The bail bond industry in Minnesota has been largely unregulated for most of its over 100 years of existence. There are many in the bail bond industry, including myself, who believe there should be more stringent requirements to obtain a license. Currently, to become a bail bond agent, one must obtain a license from the Department of Commerce and be approved by the State Court Administrator’s Office (SCAO). These steps require an applicant to complete general paperwork and pay applicable fees, followed by a background check. Obviously, individuals with extensive criminal pasts or felonies will not pass background checks, but there are no written or verbal tests or certifications at this time.
The Department of Commerce regulates many of the licenses in Minnesota, including the insurance, real estate, sales, and service industries. This group investigates complaints against licensees, follows up on consumer issues, as well as many other activities. In the bail industry, the Department also enforces a Consent Order that went into effect on January 1, 2016. The Consent Order tackles many concerns of the bail industry; also ensuring bail bond companies are on an even “playing field” in relation to pricing, record keeping, and how collateral is held. The Order also dictates that records are audited every year by the surety company associated with each bail bond company, and shares audit results with the Department of Commerce for review and enforcement.
Because bail bond agents work with the courts, the SCAO must also approve them. The rules of the SCAO are different, and in some ways more stringent, than those of the Department of Commerce. Bail agents must adhere to SCAO rules and are subject to their approval before renewal. Some of these rules include a dress code, solicitation, and documentation regulations. Recently, the rules of the SCAO have been updated to include most of the rules enforced by the Department of Commerce.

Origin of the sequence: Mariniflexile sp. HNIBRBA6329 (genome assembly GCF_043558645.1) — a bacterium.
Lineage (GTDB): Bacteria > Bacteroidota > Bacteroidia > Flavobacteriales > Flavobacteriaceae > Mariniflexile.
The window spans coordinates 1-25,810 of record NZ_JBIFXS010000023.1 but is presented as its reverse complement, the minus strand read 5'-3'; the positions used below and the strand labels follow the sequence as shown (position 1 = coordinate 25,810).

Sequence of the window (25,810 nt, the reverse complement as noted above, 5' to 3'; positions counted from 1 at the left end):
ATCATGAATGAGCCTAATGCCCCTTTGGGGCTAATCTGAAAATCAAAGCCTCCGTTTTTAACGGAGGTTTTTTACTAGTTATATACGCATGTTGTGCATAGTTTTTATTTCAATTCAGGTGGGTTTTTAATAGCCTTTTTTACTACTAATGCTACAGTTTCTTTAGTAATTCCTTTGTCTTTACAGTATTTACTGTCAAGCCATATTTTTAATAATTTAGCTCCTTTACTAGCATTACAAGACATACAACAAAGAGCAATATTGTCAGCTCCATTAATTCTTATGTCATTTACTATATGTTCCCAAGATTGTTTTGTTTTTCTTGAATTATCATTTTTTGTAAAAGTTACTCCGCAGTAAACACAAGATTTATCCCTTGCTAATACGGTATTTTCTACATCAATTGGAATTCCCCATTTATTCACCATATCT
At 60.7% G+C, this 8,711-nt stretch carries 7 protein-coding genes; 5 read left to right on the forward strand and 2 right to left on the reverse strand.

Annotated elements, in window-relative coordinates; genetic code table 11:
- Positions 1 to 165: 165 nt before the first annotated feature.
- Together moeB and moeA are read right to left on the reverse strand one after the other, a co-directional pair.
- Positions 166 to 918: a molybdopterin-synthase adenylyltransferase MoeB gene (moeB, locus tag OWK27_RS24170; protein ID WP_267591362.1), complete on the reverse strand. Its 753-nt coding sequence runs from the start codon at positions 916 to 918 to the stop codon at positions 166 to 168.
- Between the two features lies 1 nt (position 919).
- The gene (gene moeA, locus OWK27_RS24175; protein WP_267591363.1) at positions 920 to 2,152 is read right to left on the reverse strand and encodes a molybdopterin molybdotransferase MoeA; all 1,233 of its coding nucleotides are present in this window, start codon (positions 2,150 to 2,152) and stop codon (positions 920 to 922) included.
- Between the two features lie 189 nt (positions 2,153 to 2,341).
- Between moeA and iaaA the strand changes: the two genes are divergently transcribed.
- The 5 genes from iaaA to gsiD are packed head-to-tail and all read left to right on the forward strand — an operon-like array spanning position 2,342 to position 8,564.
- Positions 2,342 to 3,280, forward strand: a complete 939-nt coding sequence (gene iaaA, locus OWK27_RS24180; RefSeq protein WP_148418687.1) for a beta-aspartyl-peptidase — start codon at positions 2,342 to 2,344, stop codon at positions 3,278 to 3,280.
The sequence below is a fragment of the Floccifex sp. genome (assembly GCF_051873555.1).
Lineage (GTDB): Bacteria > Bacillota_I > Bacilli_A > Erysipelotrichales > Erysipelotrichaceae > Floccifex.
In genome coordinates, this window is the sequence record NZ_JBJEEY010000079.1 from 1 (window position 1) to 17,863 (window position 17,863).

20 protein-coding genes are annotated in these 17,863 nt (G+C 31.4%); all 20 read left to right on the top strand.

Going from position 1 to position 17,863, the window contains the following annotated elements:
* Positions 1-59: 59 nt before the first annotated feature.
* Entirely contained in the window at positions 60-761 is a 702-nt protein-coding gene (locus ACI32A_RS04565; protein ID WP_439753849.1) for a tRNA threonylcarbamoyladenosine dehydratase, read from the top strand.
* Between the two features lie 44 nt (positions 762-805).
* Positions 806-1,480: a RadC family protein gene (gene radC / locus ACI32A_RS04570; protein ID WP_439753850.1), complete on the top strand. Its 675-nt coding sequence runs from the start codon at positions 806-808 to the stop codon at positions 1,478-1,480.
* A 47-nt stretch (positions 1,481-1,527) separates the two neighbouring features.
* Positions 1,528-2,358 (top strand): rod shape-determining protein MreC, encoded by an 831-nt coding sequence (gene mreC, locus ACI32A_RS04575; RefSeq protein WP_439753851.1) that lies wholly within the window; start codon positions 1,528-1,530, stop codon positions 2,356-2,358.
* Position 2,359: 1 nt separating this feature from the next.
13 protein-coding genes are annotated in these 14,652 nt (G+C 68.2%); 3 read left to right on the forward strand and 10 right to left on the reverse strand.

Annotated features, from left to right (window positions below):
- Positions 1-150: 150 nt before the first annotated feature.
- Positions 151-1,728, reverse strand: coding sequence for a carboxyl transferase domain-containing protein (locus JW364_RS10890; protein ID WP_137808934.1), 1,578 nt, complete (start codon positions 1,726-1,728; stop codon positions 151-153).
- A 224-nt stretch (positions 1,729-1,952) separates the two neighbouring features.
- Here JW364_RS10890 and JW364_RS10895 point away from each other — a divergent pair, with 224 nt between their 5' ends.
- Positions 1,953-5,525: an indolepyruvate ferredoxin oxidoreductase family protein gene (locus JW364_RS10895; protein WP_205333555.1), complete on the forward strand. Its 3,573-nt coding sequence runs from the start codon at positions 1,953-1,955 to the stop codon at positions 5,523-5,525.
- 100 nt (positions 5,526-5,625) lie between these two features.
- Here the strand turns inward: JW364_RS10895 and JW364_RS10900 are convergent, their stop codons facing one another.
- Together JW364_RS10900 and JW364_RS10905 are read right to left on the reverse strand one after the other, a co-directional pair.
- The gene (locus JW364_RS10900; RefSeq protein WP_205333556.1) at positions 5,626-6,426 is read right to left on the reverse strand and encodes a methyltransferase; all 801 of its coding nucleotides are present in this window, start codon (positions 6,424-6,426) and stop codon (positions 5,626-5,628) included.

As an owner of a bail bond company in Minnesota, I lean toward not wanting too much regulation in this industry. However, under-regulation is not good either. Being under-regulated allows people into the business that are bad actors, and can give the entire industry a bad reputation. I know first-hand that most of the people in the bail bond business in Minnesota are upstanding professionals that are fair, honest, and law abiding. But, because of the ease of getting into this business, there are some problems. Unfortunately, these “bad actors,” are the people that make the news and are shared on social media to tarnish our reputation. Hopefully, the Department of Commerce and the SCAO will begin to more forcefully enforce the current regulations, and rid the industry of those that do not follow the rules.